• Opportunity to work at increased pace
  • To start from what they already know- which may be more than everyone else
  • Less practice at tasks
  • Less detailed inspection
  • More independence of study
  • A reduced number of steps in a process
  • Open-ended situations
  • More problem solving
  • Abstract tasks
  • The need to Fail
  • A wide variety of opportunities
  • Creative opportunities
  • Space to experiment
  • More challenging open questions
  • The opportunity to take risks

 Principles of a Differentiated Curriculum for More able learners

  • Content that is related to broad issues, themes or problems
  • Choice of task/topic
  • Opportunity to develop independent study skills
  • Opportunity for in depth learning of a topic
  • Open-ended tasks
  • Develop and practice research skills and methods
  • Integrate higher level thinking skills- Blooms Taxonomy:
  • Encourage the development of products that challenge existing ideas and produce ’new’ ideas
  • Develop products using new techniques, materials and forms
  • Metacognition- become more aware of how they are learning
  • Self-assessment

A Checklist of Approaches to Differentiation

By TaskOpen-ended activities Support/Core/Extension Must/Should/Could Higher level ideas  Use and Apply
Small steps/prompts
Challenge Corner
Differentiated homework
By SupportUse of TAs
Other adults- speakers
Extra time
More prompts
Fewer prompts
Teacher intervention
By Pace/TimeLess time
Waiting time in response to teacher questions
  Time for review/ evaluation
Menu to work through
By InterestSelect from menu
Students involved in planning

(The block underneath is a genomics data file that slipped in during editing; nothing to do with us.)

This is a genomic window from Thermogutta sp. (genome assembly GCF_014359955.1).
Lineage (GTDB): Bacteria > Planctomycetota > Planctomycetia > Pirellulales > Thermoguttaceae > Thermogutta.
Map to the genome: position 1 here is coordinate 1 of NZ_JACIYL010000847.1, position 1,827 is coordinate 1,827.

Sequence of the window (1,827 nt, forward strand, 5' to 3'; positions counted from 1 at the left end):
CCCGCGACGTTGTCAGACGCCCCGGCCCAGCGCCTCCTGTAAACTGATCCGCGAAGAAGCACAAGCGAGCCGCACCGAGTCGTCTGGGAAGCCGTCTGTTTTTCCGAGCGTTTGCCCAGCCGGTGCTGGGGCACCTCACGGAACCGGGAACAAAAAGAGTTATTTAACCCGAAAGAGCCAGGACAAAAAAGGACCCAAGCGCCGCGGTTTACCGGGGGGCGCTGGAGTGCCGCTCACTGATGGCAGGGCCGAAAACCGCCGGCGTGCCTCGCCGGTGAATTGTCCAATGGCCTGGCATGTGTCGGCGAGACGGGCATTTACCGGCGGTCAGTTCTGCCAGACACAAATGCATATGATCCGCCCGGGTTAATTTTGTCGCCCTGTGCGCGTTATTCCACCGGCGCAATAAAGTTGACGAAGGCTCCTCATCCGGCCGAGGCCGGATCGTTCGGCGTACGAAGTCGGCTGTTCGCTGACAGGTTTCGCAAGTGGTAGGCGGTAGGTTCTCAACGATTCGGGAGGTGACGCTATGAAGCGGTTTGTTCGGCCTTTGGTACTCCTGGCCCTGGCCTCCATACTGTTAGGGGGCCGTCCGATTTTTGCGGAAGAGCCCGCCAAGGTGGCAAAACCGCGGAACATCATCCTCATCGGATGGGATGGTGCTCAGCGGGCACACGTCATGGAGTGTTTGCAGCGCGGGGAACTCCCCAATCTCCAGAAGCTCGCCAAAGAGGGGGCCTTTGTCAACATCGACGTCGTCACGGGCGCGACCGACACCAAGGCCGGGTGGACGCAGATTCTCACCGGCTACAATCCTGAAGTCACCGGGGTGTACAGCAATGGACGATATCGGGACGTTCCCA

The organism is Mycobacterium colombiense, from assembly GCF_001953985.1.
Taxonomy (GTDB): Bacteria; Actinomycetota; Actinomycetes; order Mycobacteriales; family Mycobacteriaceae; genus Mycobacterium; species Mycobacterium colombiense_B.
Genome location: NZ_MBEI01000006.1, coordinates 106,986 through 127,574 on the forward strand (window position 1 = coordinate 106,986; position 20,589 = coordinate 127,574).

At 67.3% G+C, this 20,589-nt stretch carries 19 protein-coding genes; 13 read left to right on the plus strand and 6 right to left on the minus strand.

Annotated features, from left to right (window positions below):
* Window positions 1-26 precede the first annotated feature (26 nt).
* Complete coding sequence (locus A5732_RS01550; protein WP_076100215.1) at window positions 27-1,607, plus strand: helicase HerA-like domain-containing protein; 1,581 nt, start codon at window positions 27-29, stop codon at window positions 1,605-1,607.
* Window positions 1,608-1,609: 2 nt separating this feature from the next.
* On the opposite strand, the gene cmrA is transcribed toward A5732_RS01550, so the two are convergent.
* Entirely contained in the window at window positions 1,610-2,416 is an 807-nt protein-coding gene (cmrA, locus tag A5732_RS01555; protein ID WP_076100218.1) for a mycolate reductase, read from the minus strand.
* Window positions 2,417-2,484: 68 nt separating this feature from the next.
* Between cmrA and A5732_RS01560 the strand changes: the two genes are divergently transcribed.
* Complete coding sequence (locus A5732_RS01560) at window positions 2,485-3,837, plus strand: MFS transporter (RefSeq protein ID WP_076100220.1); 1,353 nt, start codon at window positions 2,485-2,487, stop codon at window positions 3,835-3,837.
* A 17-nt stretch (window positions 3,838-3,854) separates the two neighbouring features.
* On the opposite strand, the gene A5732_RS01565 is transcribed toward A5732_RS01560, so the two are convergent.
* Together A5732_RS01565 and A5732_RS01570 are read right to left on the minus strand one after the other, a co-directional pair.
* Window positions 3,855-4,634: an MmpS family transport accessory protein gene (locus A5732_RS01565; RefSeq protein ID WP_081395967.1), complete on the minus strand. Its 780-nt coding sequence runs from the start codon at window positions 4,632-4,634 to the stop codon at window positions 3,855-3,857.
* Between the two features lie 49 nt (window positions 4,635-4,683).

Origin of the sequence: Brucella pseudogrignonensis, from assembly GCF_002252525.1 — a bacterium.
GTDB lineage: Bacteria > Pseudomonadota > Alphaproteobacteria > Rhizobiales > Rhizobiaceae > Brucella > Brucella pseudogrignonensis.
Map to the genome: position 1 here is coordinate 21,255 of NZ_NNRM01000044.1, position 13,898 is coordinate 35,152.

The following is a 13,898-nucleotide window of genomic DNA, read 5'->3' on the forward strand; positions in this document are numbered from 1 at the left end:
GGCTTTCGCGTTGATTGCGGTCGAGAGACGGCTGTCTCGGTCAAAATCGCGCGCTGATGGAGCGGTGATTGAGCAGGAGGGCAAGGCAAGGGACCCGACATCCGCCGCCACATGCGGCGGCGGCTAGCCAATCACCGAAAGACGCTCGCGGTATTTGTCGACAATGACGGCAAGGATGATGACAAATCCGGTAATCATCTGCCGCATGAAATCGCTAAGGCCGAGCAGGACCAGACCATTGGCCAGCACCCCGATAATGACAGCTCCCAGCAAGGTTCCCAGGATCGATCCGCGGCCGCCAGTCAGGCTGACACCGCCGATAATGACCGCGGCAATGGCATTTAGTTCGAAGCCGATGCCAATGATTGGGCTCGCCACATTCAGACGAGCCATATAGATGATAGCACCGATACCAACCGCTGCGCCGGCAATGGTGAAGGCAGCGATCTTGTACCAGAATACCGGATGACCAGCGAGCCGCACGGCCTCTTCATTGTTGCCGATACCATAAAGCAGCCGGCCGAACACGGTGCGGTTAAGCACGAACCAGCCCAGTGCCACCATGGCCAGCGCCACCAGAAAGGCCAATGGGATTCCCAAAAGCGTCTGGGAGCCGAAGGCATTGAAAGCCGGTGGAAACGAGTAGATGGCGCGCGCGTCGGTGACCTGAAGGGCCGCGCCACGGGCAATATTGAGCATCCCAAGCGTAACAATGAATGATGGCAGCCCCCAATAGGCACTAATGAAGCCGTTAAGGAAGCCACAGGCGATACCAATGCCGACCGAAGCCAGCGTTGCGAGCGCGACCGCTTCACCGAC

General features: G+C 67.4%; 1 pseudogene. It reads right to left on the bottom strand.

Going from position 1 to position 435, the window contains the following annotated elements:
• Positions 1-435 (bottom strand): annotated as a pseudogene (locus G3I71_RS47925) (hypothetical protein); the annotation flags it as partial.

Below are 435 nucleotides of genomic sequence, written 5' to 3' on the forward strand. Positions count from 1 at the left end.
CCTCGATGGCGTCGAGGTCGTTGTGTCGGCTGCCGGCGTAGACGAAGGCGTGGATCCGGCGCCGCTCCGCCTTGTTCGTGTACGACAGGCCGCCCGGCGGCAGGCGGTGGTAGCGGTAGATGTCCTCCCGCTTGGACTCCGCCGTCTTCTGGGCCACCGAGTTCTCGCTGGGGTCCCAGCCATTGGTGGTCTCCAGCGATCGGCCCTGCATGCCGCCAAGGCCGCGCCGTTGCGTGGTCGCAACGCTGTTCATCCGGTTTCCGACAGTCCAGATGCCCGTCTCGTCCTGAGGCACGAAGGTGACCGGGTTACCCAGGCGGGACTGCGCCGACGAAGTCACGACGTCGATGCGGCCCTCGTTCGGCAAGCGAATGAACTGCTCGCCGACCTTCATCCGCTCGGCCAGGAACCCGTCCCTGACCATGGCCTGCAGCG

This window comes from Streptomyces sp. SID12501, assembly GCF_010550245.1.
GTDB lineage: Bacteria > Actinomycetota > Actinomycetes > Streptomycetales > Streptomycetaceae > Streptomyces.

Devising own challenges
By ResourceBank of materials
Complex texts
 Varied pics/artefacts
By RecordingSpoken WrittenICT Graphical
By OrganisationLearning Styles Location of resources
By Student ExpertiseGroupings: reading/writing partners
Think/pair share
Hot seating
 Group composition: thinker, ideas person, writer, drawer, presenter
By Talk/QuestioningTeacher interventions/ questions Level, speed, sophistication of language  Debates/discussions
Thinking skills
Higher order questioning/thinking
Open/closed talk


  • Lesson planning which accommodates the needs of more able learners
  • Recognising and building on what learners already know and setting out appropriate objectives
  • A classroom culture of high expectations and aspirations, in which achievement is celebrated and learners of all abilities are valued
  • Presenting the curriculum as a series of real life problems to be solved
  • The use of varied teaching approaches to make learning engaging and challenging
  • Matching tasks to learner’s maturity and preferred learning styles
  • Encouraging independent thinking and open inquiry